It is the intelligence found in "Her" that provides some kind of provocative loneliness which is common to the cinema of Spike Jonze.

Set in Los Angeles in the slight future and starring Joaquin Phoenix, Amy Adams, Rooney Mara and Scarlett Johansson, this modern noirish romantic comedy is an attempt to analyze not just the nature of our love affair with technology but also each other.

Production designer K. K. Barrett creates a sort of utopian world in which characters find distant comfort in internet porn, video games and operating systems. A world in which the prickliness of Ridley Scott's "Blade Runner" and men in high-waisted pants and mustaches meet. With one stunning sequence after another, it is almost as if the lens of Hoyte van Hoytema and Spike Jonze's originality were meant to be.

One does not have to look far into the future to find Jonze's world; dependence on iPhones and intimacy with laptops are almost becoming necessities. The panic experienced by Theodore (Joaquin Phoenix) when he is unable to communicate with Samantha (Scarlett Johansson's voice), his operating system, is reminiscent of the helpless terror experienced when smart phones die or when laptops are unable to download.

This film reflects on the very essence of what it is to be in love in an unnervingly mature way.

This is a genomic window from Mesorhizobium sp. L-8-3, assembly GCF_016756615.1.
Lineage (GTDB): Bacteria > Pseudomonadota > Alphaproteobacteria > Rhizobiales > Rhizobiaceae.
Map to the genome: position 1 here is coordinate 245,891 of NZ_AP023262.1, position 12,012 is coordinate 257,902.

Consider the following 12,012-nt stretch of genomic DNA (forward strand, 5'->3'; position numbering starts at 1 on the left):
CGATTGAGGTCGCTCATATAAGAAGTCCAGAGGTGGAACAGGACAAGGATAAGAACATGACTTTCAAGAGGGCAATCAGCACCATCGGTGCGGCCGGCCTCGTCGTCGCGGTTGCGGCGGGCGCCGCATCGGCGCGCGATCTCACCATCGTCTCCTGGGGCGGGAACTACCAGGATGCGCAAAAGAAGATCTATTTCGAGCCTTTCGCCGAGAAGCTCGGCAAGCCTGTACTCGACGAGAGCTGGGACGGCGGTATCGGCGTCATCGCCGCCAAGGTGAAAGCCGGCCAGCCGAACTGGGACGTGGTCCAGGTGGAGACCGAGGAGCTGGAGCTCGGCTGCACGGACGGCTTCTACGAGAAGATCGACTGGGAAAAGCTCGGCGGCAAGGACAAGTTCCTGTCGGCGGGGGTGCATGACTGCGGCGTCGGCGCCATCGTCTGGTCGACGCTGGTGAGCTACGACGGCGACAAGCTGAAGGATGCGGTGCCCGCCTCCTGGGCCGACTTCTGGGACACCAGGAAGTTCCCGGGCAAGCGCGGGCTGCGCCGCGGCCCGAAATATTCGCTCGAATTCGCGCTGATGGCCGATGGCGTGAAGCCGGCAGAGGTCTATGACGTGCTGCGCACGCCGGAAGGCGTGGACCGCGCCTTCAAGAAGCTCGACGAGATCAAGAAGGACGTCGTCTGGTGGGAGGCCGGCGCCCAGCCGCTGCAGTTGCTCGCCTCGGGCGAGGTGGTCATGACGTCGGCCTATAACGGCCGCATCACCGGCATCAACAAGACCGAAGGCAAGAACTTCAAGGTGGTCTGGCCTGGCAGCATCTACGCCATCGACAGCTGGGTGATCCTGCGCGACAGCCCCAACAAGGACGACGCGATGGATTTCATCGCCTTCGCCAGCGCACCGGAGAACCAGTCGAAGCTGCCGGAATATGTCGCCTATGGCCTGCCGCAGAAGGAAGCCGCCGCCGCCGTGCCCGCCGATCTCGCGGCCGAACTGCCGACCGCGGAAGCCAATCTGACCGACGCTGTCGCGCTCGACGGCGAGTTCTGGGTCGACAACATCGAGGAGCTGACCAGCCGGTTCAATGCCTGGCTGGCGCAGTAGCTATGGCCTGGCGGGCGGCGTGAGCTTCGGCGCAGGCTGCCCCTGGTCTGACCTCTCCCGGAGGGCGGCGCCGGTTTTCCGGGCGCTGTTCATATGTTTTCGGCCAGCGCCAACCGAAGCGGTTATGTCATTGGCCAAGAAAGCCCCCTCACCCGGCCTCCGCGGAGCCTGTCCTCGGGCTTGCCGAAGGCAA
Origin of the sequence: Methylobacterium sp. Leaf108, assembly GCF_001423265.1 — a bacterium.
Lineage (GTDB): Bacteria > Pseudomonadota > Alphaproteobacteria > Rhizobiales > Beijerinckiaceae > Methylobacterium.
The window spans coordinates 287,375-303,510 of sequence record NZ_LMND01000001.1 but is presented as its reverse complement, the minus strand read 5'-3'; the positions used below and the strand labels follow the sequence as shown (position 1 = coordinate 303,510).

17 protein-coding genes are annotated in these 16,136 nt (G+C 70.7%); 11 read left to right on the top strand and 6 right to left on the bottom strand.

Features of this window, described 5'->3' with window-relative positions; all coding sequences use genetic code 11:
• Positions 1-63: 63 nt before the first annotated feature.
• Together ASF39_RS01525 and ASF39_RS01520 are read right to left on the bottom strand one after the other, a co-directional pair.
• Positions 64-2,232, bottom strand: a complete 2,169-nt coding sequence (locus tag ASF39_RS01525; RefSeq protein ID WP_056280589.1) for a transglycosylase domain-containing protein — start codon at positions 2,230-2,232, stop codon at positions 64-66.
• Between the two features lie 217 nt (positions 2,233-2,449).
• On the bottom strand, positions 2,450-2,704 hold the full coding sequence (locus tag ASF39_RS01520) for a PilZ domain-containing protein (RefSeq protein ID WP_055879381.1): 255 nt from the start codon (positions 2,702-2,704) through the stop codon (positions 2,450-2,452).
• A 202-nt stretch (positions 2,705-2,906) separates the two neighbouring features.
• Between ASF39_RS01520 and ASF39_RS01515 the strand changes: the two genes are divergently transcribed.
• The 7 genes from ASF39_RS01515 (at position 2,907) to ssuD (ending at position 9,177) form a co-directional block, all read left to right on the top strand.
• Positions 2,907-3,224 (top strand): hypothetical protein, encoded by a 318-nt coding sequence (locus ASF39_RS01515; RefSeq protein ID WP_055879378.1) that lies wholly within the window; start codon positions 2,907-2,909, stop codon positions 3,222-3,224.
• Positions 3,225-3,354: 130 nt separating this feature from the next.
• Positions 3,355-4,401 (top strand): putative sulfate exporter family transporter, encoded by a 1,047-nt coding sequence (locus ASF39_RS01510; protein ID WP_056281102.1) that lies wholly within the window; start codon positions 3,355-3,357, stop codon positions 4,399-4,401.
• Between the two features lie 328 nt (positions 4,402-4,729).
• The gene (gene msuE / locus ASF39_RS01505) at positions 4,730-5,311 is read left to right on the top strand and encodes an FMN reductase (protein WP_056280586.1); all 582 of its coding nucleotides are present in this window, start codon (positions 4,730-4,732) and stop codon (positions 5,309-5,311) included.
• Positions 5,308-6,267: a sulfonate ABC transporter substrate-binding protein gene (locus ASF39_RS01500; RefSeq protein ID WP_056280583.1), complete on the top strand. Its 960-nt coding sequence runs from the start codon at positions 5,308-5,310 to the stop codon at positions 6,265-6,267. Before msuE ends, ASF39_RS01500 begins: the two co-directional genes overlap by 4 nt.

"It's like a form of socially acceptable insanity," says Amy (Amy Adams) about falling in love. Later in the film, the artificial intelligence known as Samantha mentions that we are all made of the same matter and reminds Theodore that everyone is "under the same blanket," even operating systems, hinting that A.I. simply parodies things in the same manner as the human mind.

Jonze takes us on an imaginative adventure to discover questions of humanity, love and relationships. Phoenix's performance was not his best, but his slumped shoulders leave one wanting to give him a hug throughout the entire film.

Johansson's voice, which was added in post production due to Jonze's realization that Samantha Morton's (the original voice of Samantha) was not right, brings a tiring but sultry sexiness to the program. In addition, Hoytema's droll camera work combined with Arcade Fire's melancholic score adds the final touch of hopeful desperation.

"Her" is an outstanding movie because of its artistic originality, beautiful design, thorough execution and its reminder that in the end we are operated by chemicals, biology and electricity, whether they love, grieve or watch movies.